And also, what problems will it bring? As I say, the road to Hell is paved with good intentions. I think that’s true a lot of the time, and that’s the sort of thing that keeps me awake. And again, that’s the humble piece. What are we unleashing that we don’t know is there? And that shouldn’t hold us back. I think we should keep going as fast as we can. But we need to be realistic about watching out for unintended consequences. And also remembering that a lot of the discussion we’re having is only held mostly in certain parts of the world, amongst certain people groups. So we need to really open it up, and this stuff needs to be as relevant to the person pulling the Extinction Rebellioner off the top of the tube as it is to the Extinction Rebellioner. We’re only going to get there if everybody’s involved.
Nathalie: If you had to choose one thing that you felt was absolutely vital to the long-term success of the business in the future, what would it be?
John: High-quality relationships. Trust, basically. If you can’t trust that you are seriously in it for one another and for the bigger purpose, you’re always going to run aground in some way. Almost all problems stem from a lack of willingness to trust that we care for one another and the greater good that we’re in pursuit of.
Nathalie: So maybe building from that, what kind of world do you want to build?
John: I think we need to restore our faith in ourselves and one another, in the commons, so to speak, whether that’s the common good, land. You know, it’s a really deep question, and that’s a question that I think people have wrestled with forever, and will always be answering that question. Basically, and this, again, maybe it sounds too esoteric, but I really do think love wins. If you think back to when it was, it was around Easter weekend, wasn’t it? When lockdown happened, and people started clapping to the NHS, and the government policies were about protecting the old and protecting the NHS.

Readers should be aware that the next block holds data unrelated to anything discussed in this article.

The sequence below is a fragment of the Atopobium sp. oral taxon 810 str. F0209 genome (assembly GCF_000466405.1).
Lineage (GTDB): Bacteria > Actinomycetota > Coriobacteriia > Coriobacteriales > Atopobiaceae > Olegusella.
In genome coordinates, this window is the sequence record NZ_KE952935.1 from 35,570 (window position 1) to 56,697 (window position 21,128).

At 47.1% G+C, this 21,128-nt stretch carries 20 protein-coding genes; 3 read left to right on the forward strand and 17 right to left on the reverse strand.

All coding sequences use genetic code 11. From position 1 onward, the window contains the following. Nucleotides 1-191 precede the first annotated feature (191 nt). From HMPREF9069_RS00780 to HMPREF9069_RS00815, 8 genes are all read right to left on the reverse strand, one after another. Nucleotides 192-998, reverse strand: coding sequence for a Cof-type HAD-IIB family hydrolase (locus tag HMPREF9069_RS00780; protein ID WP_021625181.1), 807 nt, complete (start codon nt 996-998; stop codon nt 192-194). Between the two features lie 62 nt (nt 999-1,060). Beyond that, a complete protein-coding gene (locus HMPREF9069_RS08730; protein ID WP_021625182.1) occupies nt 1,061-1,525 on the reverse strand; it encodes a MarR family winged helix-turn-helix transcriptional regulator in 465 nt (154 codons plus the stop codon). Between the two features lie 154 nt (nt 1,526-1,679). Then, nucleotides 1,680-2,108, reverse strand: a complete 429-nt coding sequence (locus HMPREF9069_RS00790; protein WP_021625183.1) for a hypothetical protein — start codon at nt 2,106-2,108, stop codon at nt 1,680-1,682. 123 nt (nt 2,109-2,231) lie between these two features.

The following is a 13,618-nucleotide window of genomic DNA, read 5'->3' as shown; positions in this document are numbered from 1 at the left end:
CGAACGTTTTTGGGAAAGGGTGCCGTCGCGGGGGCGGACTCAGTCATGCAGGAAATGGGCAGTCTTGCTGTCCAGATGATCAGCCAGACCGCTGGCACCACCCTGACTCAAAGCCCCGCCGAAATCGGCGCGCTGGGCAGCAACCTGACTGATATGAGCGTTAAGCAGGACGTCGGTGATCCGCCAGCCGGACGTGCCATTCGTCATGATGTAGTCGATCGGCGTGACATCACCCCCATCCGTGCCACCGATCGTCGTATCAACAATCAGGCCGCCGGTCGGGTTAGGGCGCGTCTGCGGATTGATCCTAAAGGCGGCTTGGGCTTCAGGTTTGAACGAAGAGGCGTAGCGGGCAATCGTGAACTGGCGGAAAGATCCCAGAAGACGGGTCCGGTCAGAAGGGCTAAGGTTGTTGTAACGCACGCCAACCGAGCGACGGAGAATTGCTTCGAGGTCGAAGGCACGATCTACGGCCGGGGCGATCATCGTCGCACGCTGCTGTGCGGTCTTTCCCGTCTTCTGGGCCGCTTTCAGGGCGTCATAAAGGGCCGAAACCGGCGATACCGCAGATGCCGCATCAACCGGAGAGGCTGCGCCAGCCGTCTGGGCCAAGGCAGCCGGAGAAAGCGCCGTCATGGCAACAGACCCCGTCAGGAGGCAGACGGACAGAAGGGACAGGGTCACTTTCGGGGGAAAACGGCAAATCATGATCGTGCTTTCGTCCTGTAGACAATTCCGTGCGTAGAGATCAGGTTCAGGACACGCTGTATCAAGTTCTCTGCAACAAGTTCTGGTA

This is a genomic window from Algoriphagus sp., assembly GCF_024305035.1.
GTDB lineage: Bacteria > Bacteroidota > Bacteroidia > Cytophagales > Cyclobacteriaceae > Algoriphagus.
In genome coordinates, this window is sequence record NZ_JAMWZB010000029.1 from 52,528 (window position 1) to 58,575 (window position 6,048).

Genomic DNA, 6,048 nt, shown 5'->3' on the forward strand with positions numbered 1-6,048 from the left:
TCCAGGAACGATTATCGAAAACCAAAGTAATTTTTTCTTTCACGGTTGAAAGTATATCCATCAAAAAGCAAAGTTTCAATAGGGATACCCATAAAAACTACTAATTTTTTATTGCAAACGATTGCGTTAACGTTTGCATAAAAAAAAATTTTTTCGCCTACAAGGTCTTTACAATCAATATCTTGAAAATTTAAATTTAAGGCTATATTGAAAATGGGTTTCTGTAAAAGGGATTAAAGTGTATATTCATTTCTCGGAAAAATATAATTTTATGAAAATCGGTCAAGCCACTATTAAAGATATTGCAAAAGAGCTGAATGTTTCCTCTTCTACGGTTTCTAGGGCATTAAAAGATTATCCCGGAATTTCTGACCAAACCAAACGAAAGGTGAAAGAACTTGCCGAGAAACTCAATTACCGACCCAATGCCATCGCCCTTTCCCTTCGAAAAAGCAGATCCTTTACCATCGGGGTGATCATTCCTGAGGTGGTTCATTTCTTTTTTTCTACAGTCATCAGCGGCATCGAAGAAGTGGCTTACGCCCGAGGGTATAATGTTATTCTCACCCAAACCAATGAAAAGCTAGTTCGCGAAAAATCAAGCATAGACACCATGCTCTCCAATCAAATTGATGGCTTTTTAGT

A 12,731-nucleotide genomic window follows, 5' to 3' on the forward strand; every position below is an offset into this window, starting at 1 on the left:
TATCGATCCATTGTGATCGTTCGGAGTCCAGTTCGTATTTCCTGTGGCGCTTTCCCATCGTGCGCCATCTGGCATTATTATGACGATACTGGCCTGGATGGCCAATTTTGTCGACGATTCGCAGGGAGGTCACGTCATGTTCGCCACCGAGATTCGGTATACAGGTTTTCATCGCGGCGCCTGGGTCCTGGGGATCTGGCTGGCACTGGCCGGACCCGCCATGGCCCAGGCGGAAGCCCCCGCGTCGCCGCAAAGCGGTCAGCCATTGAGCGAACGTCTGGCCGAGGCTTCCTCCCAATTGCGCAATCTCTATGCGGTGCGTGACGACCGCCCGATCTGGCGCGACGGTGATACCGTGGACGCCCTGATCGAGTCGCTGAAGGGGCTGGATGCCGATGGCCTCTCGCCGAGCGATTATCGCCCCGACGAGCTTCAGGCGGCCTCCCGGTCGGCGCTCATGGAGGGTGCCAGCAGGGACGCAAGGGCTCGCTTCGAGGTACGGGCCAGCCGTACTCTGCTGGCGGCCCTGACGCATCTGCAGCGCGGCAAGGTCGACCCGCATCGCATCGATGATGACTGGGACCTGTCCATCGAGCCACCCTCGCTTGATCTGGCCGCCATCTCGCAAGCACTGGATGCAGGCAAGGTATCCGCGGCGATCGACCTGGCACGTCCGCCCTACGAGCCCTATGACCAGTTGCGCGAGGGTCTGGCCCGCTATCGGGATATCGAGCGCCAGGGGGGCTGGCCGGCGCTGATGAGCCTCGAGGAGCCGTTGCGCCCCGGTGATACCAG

I remember thinking, “Well, basically the whole nation is currently engaged in an act of love.” We were all doing things not for ourselves. It was pray for Boris on the front of The Sun, and people getting clapped out of the NHS, and everyone was on their doorsteps, and the whole point of the process was to protect people that may have died in the next six or 12 months anyway. And I think that changes a nation. At the moment I think we’re under the cloud and we’re in the middle of it, and we can’t see it. But I think love is more powerful than violence, and I don’t think that you can unleash that on a nation and not change it.
So that’s my hope for the future, is that actually, all this stuff, the purpose thing, the conscientious business, compassionate capitalism, whatever it might be, whatever you want to call it, fundamentally it’s all an act of love. It’s an act of love towards your fellow human beings, an act of love towards nature. It’s an act of love towards family, towards your colleague. How can that not change individuals and the community? So, what one thing can you do towards that? Go and find out what love means.